China expressed strong dissatisfaction and firm opposition to the updated Integrated Review of Security, Defense, Development and Foreign Policy released by the British government, which portrays China as an "epoch-defining challenge" and hypes up the Taiwan question.
"For all countries, China is an epoch-defining opportunity, not a challenge," a press release by the Chinese Embassy in the UK on Tuesday said. The Embassy spokesperson stressed that Taiwan is an inalienable part of China's territory, and expressed opposition against other countries' interference in China's internal affairs.
The updated Integrated Review, which was delivered on Monday by the UK's Secretary of State for Foreign, Commonwealth and Development Affairs James Cleverly to the House of Commons, set out how the British government will "approach the challenges presented by China." It labeled China as an "epoch-defining challenge," pointing fingers at China's foreign policy and criticizing China on issues related to Taiwan, Hong Kong, Xinjiang, Tibet, the South China Sea and the East China Sea.
When the original version of the UK's Integrated Review was published in 2021, it described China as a "systemic competitor." It did not mention the island of Taiwan, while the updated version did five times.
The fact that British Prime Minister Rishi Sunak has not defined China as a threat proves that he is still trying to maintain a balance in his policy toward China, Cui Hongjian, director of the Department of European Studies at the China Institute of International Studies, told the Global Times. "The UK government's perception of China has not gone entirely negative."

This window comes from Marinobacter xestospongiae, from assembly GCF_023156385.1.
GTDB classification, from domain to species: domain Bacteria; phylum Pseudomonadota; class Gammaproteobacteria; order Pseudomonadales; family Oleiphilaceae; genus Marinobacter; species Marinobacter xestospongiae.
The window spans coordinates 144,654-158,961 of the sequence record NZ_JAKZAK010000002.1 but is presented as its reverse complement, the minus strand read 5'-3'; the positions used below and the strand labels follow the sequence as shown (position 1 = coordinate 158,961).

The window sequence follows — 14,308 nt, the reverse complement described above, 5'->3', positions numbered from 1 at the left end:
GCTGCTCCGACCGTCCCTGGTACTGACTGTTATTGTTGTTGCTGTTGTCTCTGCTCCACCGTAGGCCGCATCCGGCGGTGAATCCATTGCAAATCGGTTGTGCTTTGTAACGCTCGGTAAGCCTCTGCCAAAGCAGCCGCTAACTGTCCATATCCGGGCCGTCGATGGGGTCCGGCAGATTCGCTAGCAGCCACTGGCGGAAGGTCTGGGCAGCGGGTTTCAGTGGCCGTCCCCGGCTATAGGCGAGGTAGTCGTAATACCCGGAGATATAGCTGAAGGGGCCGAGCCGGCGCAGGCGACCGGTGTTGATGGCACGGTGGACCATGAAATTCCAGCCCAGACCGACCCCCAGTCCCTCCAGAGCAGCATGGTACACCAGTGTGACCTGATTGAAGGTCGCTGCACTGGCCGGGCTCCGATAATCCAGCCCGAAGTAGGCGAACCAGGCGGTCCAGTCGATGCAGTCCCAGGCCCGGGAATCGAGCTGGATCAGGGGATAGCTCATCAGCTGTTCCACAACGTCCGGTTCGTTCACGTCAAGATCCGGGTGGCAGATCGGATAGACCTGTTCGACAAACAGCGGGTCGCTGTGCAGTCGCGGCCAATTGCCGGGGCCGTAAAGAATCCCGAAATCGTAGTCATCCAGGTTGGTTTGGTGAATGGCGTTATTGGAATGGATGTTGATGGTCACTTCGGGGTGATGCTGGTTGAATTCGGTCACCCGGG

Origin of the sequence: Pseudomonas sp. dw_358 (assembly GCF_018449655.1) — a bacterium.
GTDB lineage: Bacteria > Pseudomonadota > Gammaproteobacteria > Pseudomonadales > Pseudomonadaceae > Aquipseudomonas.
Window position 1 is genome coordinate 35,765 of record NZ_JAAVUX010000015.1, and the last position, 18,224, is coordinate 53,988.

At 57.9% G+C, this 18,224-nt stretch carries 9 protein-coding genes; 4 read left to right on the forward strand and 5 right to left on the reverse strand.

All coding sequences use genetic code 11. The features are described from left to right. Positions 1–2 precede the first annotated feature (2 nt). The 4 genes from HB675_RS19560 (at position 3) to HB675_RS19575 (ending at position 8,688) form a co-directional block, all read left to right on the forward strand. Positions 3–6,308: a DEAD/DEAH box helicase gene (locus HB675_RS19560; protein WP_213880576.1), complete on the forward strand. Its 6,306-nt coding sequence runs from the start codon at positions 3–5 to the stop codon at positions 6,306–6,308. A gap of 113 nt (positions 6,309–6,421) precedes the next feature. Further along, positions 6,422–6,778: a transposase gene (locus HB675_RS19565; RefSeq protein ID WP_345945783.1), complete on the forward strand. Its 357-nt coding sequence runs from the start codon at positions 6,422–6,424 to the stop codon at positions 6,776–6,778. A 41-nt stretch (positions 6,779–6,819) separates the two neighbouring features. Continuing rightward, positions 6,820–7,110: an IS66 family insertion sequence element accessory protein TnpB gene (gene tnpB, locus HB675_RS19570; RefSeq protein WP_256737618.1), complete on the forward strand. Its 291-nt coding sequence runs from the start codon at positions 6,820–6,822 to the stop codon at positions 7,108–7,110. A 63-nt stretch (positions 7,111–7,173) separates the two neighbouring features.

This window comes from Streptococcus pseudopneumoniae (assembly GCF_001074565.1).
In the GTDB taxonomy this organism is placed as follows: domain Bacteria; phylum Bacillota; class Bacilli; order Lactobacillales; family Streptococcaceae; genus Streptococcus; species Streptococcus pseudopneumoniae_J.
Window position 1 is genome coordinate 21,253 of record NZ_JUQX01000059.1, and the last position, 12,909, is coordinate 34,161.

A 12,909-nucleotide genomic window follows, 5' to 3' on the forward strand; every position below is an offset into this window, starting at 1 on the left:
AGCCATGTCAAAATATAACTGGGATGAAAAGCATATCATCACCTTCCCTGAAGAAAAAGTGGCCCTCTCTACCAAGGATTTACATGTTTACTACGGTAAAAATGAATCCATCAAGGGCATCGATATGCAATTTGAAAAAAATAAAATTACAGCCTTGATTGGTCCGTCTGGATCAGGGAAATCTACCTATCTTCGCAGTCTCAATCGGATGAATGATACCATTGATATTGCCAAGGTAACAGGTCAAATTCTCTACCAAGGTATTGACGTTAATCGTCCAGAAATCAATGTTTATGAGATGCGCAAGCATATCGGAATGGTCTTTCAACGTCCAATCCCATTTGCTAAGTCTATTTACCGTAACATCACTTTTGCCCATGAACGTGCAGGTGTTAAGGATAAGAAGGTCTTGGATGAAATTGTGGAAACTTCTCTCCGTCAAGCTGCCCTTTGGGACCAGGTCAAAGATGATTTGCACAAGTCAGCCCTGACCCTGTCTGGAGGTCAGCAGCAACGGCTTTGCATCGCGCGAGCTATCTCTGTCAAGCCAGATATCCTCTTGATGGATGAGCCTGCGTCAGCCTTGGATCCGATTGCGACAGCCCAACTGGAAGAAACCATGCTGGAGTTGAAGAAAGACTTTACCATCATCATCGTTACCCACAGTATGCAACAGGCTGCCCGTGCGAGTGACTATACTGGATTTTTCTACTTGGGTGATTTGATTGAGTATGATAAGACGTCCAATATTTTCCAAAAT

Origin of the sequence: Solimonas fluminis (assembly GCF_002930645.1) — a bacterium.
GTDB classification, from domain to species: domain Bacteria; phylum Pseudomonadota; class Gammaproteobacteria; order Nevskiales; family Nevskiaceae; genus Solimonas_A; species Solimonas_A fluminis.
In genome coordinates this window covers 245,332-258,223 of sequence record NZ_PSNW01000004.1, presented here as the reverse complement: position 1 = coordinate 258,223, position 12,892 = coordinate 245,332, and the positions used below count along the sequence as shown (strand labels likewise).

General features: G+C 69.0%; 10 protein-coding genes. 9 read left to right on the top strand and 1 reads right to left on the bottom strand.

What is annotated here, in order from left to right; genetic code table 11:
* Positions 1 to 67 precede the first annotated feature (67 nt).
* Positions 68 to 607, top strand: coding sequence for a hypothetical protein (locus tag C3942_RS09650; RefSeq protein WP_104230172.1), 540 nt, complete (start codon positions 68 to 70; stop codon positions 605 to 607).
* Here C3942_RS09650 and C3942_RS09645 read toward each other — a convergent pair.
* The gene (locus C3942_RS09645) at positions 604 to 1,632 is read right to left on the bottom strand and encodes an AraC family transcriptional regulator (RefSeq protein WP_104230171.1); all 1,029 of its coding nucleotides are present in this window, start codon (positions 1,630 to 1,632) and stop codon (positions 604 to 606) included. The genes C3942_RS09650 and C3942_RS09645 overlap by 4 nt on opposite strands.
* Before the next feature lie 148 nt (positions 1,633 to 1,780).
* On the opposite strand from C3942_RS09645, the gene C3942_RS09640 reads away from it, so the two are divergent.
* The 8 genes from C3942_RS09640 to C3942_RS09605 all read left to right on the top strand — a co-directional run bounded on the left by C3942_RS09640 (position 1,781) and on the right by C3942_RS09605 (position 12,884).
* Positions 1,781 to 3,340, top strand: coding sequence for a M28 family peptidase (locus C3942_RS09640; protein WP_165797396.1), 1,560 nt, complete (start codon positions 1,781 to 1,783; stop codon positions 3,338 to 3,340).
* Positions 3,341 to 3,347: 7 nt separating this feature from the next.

Cui pointed out that the actual attitude Sunak has adopted toward China since taking office is not as negative as he professed during his election campaign.
Hyping issues related to China shows that the UK is now eager to accept the diplomatic caliber of the U.S., Cui said, indicating that the UK also hopes to use this to serve its strategy in the Indo-Pacific region thereafter.
The UK's constant spin on the "China threat theory" is a means of shifting attention from its incompetence in managing domestic political chaos to foreign countries, the expert said. "It is a common tactic adopted by some countries in Europe and the U.S. in recent times."
As for repeatedly referring to Taiwan island in the review, the UK's tougher stance on the Taiwan question is to cater to the strategic goals of the U.S., Liu Zuokui, a research fellow on European studies at the Chinese Academy of Social Sciences, told the Global Times.
Feng Zhongping, director of the Institute of European Studies at the Chinese Academy of Social Sciences, told the Global Times that since the Taiwan question is one of the most hyped topics in the West these days, the UK may want to play up the threat to keep in step with the U.S., although the issue itself is a complete smear against China.
Judging from the wording of this review, the UK is trying to prove that it is still a major country despite its declining international influence, Cui said. Its foreign policy in the near future will still be dominated by the U.S..
Cui noted, however, that Sunak should take a more pragmatic approach when it comes to China.
"In fact, the scale of both existing and potential room for cooperation between China and the UK is very large. If the UK continues to maintain a tough China strategy, such cooperation would be likely affected," Liu said.
"I must remind the UK side that only by developing a correct perception of China and upholding mutual respect, equality, mutual benefit, and win-win cooperation can China-UK relations move forward in a healthy and steady manner," said the spokesperson of the Chinese Embassy in the UK on Tuesday.